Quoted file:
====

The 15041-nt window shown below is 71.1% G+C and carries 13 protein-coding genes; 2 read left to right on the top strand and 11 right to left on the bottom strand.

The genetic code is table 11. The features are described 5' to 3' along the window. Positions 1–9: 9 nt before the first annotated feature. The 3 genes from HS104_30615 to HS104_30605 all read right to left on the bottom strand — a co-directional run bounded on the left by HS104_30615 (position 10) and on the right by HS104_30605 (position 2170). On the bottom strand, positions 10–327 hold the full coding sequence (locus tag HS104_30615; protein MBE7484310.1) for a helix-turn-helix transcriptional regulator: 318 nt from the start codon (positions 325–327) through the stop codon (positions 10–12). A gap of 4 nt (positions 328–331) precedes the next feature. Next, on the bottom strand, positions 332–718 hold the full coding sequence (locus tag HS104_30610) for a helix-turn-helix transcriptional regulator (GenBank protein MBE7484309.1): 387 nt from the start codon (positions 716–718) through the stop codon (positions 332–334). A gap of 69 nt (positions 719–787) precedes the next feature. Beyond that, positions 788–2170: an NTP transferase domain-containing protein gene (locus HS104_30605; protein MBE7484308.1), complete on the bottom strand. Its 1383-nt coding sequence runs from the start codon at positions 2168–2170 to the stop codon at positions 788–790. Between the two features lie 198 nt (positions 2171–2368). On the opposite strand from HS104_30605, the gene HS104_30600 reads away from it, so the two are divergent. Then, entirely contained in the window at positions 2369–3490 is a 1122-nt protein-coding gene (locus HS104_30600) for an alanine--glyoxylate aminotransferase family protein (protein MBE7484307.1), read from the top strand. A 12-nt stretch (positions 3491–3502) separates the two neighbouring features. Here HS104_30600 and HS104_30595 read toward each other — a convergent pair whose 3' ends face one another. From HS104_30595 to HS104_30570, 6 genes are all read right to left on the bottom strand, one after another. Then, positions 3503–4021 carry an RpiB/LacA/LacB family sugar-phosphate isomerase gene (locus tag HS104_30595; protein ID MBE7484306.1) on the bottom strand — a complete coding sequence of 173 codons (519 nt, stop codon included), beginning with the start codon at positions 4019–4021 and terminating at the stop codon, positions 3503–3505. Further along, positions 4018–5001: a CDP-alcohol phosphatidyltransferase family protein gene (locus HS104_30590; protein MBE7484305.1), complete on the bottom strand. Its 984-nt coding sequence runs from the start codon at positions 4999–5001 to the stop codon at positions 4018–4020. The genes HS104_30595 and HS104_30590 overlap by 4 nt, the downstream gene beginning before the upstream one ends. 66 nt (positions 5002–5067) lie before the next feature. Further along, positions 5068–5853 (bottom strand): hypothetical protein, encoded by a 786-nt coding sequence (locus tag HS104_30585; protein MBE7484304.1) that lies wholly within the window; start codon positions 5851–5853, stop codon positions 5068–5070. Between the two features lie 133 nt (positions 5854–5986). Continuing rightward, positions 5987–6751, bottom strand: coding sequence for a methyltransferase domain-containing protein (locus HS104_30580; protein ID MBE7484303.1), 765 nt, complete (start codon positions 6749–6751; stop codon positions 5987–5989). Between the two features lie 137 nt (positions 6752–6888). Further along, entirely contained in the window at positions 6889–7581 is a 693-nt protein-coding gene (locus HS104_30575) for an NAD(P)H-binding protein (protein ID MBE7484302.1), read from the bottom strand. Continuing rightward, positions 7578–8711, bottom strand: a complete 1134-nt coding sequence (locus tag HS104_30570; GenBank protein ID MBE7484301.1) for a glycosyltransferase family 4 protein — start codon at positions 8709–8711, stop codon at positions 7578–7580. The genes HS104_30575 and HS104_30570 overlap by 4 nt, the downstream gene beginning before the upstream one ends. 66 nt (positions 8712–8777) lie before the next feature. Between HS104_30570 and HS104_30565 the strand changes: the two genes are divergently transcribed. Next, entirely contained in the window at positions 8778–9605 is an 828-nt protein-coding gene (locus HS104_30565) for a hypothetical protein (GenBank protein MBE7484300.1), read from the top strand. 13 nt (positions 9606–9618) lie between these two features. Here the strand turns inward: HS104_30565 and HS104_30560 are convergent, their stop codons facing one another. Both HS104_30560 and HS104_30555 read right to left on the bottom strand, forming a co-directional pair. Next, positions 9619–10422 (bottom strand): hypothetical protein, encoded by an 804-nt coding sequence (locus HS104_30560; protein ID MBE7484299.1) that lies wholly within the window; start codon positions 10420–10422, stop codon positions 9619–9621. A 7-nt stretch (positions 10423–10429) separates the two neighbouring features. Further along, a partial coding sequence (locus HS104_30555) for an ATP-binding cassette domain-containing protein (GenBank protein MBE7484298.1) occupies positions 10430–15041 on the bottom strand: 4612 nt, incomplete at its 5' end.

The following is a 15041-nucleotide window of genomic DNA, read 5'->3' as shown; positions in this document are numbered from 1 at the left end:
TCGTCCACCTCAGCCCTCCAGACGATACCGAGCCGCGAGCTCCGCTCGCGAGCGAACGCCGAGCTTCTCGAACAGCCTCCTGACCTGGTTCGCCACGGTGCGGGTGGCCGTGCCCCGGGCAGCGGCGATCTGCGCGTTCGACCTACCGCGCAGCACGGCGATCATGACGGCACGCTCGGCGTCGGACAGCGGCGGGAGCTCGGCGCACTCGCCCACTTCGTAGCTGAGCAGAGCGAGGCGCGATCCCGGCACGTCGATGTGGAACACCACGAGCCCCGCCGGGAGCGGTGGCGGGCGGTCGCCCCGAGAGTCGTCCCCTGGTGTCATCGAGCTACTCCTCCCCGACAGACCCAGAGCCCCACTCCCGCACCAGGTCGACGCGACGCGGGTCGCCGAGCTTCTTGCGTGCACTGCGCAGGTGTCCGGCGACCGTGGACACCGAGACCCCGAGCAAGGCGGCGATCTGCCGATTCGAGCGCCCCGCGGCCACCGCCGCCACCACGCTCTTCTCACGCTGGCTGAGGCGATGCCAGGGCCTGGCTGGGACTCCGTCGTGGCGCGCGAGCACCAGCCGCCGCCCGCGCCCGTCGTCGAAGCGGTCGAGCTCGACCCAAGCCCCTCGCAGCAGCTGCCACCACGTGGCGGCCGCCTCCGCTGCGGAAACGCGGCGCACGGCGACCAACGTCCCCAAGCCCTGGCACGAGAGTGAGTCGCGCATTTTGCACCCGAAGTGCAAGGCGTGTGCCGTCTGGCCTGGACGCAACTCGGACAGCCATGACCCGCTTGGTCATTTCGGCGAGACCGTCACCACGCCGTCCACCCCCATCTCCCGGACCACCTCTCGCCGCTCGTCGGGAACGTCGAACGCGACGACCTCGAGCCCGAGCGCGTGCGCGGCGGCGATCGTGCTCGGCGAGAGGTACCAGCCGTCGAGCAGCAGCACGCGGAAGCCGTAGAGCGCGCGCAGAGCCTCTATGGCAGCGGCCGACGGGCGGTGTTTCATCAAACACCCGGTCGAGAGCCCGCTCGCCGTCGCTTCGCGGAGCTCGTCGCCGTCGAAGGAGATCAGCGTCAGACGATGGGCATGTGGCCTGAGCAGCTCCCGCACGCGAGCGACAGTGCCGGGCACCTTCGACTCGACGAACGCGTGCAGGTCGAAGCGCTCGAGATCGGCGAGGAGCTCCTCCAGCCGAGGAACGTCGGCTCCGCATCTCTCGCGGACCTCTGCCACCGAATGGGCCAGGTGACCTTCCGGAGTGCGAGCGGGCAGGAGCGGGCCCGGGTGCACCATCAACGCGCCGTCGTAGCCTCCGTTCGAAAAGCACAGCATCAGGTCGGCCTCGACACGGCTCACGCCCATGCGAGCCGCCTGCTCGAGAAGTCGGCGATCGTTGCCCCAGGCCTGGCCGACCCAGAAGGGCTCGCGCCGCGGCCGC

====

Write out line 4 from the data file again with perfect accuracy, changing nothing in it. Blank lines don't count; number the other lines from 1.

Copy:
TCGTCCACCTCAGCCCTCCAGACGATACCGAGCCGCGAGCTCCGCTCGCGAGCGAACGCCGAGCTTCTCGAACAGCCTCCTGACCTGGTTCGCCACGGTGCGGGTGGCCGTGCCCCGGGCAGCGGCGATCTGCGCGTTCGACCTACCGCGCAGCACGGCGATCATGACGGCACGCTCGGCGTCGGACAGCGGCGGGAGCTCGGCGCACTCGCCCACTTCGTAGCTGAGCAGAGCGAGGCGCGATCCCGGCACGTCGATGTGGAACACCACGAGCCCCGCCGGGAGCGGTGGCGGGCGGTCGCCCCGAGAGTCGTCCCCTGGTGTCATCGAGCTACTCCTCCCCGACAGACCCAGAGCCCCACTCCCGCACCAGGTCGACGCGACGCGGGTCGCCGAGCTTCTTGCGTGCACTGCGCAGGTGTCCGGCGACCGTGGACACCGAGACCCCGAGCAAGGCGGCGATCTGCCGATTCGAGCGCCCCGCGGCCACCGCCGCCACCACGCTCTTCTCACGCTGGCTGAGGCGATGCCAGGGCCTGGCTGGGACTCCGTCGTGGCGCGCGAGCACCAGCCGCCGCCCGCGCCCGTCGTCGAAGCGGTCGAGCTCGACCCAAGCCCCTCGCAGCAGCTGCCACCACGTGGCGGCCGCCTCCGCTGCGGAAACGCGGCGCACGGCGACCAACGTCCCCAAGCCCTGGCACGAGAGTGAGTCGCGCATTTTGCACCCGAAGTGCAAGGCGTGTGCCGTCTGGCCTGGACGCAACTCGGACAGCCATGACCCGCTTGGTCATTTCGGCGAGACCGTCACCACGCCGTCCACCCCCATCTCCCGGACCACCTCTCGCCGCTCGTCGGGAACGTCGAACGCGACGACCTCGAGCCCGAGCGCGTGCGCGGCGGCGATCGTGCTCGGCGAGAGGTACCAGCCGTCGAGCAGCAGCACGCGGAAGCCGTAGAGCGCGCGCAGAGCCTCTATGGCAGCGGCCGACGGGCGGTGTTTCATCAAACACCCGGTCGAGAGCCCGCTCGCCGTCGCTTCGCGGAGCTCGTCGCCGTCGAAGGAGATCAGCGTCAGACGATGGGCATGTGGCCTGAGCAGCTCCCGCACGCGAGCGACAGTGCCGGGCACCTTCGACTCGACGAACGCGTGCAGGTCGAAGCGCTCGAGATCGGCGAGGAGCTCCTCCAGCCGAGGAACGTCGGCTCCGCATCTCTCGCGGACCTCTGCCACCGAATGGGCCAGGTGACCTTCCGGAGTGCGAGCGGGCAGGAGCGGGCCCGGGTGCACCATCAACGCGCCGTCGTAGCCTCCGTTCGAAAAGCACAGCATCAGGTCGGCCTCGACACGGCTCACGCCCATGCGAGCCGCCTGCTCGAGAAGTCGGCGATCGTTGCCCCAGGCCTGGCCGACCCAGAAGGGCTCGCGCCGCGGCCGC